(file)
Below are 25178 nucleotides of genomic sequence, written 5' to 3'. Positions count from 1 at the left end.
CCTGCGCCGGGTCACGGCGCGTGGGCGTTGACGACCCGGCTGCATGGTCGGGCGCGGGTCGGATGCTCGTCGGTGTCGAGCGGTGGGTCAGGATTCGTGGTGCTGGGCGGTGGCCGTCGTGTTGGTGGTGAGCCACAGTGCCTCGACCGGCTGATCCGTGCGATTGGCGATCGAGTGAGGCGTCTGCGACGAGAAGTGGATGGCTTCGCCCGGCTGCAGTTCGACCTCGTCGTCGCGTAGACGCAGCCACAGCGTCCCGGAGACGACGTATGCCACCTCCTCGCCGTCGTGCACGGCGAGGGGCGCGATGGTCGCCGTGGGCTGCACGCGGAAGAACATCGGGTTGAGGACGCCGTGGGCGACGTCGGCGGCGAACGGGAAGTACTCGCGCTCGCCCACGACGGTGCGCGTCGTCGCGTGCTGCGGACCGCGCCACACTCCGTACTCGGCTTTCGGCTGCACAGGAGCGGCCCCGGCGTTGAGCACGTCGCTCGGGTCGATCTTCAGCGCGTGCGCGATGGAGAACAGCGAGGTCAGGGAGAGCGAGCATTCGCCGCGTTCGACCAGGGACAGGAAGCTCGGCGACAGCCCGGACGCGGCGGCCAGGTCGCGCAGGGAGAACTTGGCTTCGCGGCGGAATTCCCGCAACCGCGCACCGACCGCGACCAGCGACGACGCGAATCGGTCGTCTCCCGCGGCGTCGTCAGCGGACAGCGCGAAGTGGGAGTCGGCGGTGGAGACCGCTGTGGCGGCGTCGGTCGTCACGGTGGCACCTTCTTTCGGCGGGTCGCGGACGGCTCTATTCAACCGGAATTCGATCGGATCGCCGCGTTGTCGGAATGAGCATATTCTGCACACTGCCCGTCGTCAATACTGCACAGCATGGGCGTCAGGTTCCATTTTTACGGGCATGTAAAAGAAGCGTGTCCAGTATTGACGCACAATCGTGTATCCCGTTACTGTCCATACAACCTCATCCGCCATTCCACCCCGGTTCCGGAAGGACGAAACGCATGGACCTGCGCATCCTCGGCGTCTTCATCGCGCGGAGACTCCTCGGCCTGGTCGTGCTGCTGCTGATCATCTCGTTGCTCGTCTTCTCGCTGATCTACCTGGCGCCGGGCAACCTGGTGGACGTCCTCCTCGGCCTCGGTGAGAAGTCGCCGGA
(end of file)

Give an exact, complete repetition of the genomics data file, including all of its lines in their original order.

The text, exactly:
Below are 25178 nucleotides of genomic sequence, written 5' to 3'. Positions count from 1 at the left end.
CCTGCGCCGGGTCACGGCGCGTGGGCGTTGACGACCCGGCTGCATGGTCGGGCGCGGGTCGGATGCTCGTCGGTGTCGAGCGGTGGGTCAGGATTCGTGGTGCTGGGCGGTGGCCGTCGTGTTGGTGGTGAGCCACAGTGCCTCGACCGGCTGATCCGTGCGATTGGCGATCGAGTGAGGCGTCTGCGACGAGAAGTGGATGGCTTCGCCCGGCTGCAGTTCGACCTCGTCGTCGCGTAGACGCAGCCACAGCGTCCCGGAGACGACGTATGCCACCTCCTCGCCGTCGTGCACGGCGAGGGGCGCGATGGTCGCCGTGGGCTGCACGCGGAAGAACATCGGGTTGAGGACGCCGTGGGCGACGTCGGCGGCGAACGGGAAGTACTCGCGCTCGCCCACGACGGTGCGCGTCGTCGCGTGCTGCGGACCGCGCCACACTCCGTACTCGGCTTTCGGCTGCACAGGAGCGGCCCCGGCGTTGAGCACGTCGCTCGGGTCGATCTTCAGCGCGTGCGCGATGGAGAACAGCGAGGTCAGGGAGAGCGAGCATTCGCCGCGTTCGACCAGGGACAGGAAGCTCGGCGACAGCCCGGACGCGGCGGCCAGGTCGCGCAGGGAGAACTTGGCTTCGCGGCGGAATTCCCGCAACCGCGCACCGACCGCGACCAGCGACGACGCGAATCGGTCGTCTCCCGCGGCGTCGTCAGCGGACAGCGCGAAGTGGGAGTCGGCGGTGGAGACCGCTGTGGCGGCGTCGGTCGTCACGGTGGCACCTTCTTTCGGCGGGTCGCGGACGGCTCTATTCAACCGGAATTCGATCGGATCGCCGCGTTGTCGGAATGAGCATATTCTGCACACTGCCCGTCGTCAATACTGCACAGCATGGGCGTCAGGTTCCATTTTTACGGGCATGTAAAAGAAGCGTGTCCAGTATTGACGCACAATCGTGTATCCCGTTACTGTCCATACAACCTCATCCGCCATTCCACCCCGGTTCCGGAAGGACGAAACGCATGGACCTGCGCATCCTCGGCGTCTTCATCGCGCGGAGACTCCTCGGCCTGGTCGTGCTGCTGCTGATCATCTCGTTGCTCGTCTTCTCGCTGATCTACCTGGCGCCGGGCAACCTGGTGGACGTCCTCCTCGGCCTCGGTGAGAAGTCGCCGGA